Singur: The world’s cheapest car may be coming to India soon, but at a price.
For years, Asha Patra and her husband tilled their land here for a meagre but stable living. Then the state government walled it off for a factory to make the world’s cheapest car, the Tata Nano.
Industrial divide: A labourer rests at the construction site of Tata Motors’ Singur factory.
With no land left, they switched to a tea shop, but their pots and cups were stolen three times. Unable to make ends meet, Patra sold her gold earrings, one of her few valuable family possessions, for Rs1,300. Her husband soon became silent, withdrawn and stopped eating. One day in December he went to a cow shed and hanged himself.
Patra, her expressionless face half-covered with a shawl, in her mud hut near the factory wall, says: “The factory was the problem. Otherwise we could earn a living.”
Tata Motors Ltd is preparing in October to start rolling out thousands of Nanos from its new state-of-the-art factory at a 1,000 acre complex in Singur, a cluster of villages an hour’s drive from Kolkata.
Eventually, some 250,000 cars a year will be produced in a project that has cost Tata about $375 million. Auto makers globally are wondering if the Nano, with its base model priced at Rs1 lakh, can successfully revolutionize cheap car design.
In India, it has become a nationalist symbol. One newspaper compared its unveiling in January to Man walking on the moon. But back on earth, many villagers such as Patra are ineligible or unwilling to accept compensation from the West Bengal government for the loss of land. They have protested for more than a year, and vow to overshadow the Nano’s so far good publicity.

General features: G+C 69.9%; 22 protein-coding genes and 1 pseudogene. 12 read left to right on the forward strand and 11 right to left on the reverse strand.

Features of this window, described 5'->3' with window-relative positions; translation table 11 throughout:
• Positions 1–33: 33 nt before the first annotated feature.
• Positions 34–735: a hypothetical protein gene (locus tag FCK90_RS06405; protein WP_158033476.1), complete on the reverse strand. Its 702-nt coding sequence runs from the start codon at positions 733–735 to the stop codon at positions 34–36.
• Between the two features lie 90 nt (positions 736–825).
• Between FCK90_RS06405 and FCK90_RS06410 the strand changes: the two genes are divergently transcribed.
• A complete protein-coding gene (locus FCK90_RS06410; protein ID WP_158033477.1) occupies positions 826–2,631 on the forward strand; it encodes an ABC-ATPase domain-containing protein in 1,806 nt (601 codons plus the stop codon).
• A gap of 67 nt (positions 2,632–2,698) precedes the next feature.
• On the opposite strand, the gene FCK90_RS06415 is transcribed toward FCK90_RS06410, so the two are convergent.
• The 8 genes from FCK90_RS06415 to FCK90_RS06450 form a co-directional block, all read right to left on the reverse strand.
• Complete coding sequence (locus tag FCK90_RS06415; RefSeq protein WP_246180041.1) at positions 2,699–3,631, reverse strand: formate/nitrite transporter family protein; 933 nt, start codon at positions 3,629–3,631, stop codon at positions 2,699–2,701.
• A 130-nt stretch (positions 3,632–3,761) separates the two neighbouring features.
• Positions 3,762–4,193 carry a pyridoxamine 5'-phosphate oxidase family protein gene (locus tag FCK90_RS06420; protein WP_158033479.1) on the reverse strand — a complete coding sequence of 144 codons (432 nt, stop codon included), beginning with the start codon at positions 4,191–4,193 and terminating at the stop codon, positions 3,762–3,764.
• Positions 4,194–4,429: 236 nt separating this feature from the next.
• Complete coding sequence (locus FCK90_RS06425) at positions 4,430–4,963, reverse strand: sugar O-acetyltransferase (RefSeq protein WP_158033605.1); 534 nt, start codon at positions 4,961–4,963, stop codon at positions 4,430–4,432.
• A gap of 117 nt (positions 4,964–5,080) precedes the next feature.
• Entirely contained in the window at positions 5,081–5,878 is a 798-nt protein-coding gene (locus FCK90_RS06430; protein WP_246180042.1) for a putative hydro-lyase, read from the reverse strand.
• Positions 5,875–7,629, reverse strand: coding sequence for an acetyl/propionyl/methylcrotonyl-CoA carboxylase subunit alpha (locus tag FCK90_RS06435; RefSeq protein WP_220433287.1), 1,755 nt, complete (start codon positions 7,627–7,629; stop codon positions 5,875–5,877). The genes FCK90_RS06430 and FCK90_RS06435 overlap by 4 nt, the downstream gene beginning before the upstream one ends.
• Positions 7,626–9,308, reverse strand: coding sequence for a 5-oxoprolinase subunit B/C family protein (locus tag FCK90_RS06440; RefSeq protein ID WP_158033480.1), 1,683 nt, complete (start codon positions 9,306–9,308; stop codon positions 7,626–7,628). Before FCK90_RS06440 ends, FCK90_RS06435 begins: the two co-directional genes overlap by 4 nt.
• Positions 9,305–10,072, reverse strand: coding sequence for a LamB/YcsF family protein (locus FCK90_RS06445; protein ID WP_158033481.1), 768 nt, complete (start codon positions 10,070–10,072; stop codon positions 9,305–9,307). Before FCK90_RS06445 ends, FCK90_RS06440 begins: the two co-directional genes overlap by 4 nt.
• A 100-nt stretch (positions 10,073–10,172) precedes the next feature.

But time is against the villagers. Their home grain supplies and savings are dwindling. Four farmers have committed suicide. Others survive on neighbours’ handouts.
“It’s a battle of nerves. They’re wondering how long we can face these hardships,” said Prosenjit Das, a protest leader. “But no factory with so many disputes and needing so many police can bring out its product.”
Villagers vow to be a headache for Tata Motors’ operations. They plan to appeal to the Supreme Court and blockade access roads.
The protests are a reminder of the obstacles India faces in industrializing and competing with the likes of China as villagers, two-thirds of a 1.1 billion population, demand to be heard. Other protests over industrial plans have hit India in the last year. West Bengal has already shelved plans for a chemical hub in Nandigram after dozens of villagers died in protests.
The problem is that land with good access and transport for industry is scarce.
Many villagers have accepted compensation packages in lieu of their land, the state government says. “A significant majority have accepted. Others have not. It’s their choice,” says West Bengal’s industries secretary Sabyasachi Sen.
Village leaders say owners of 337 acres, mainly poorer small holders, have rejected any compensation, and will fight. Even some wealthier farmers entitled to large amounts of cash are holding out.
The new Tata factory, with its stadium-like silhouette dominating the landscape, looks unstoppable. Dozens of trucks roll over dug-up land. Concrete springs up everywhere. It is easy to see why Singur was chosen. It lies close to a major highway, a railway and access to a port and is near a Tata steel factory in Jharkhand.
Tata says the project will create more than 10,000 jobs and points to a high court judgement in January that rejected petitions from villagers claiming the plant was illegal.
“Tata Motors is confident that the plant will become a catalyst for both greater well-being of Singur families and growth in the region,” Tata said in a statement.
That does not resonate among many villagers. Many sharecroppers—farmers who work land in return for a crop share—and landless labourers are not entitled to compensation. Some villagers who sold up have had second thoughts.
But this is one of the state’s showcase projects to persuade hi-tech global firms to set up shop here. “We want West Bengal to become a car-making hub,” Sen said.
Villagers face an uphill battle against India’s economic juggernaut. “There’s a depression at the moment, a lot of suffering,” said Anuradha Talwar, an agricultural leader who also advises the Supreme Court on issues of hunger in West Bengal. “But Nano will always be overshadowed by what’s happened in Singur. This protest will not be a lost cause.”
Tamajit Pain contributed to this story.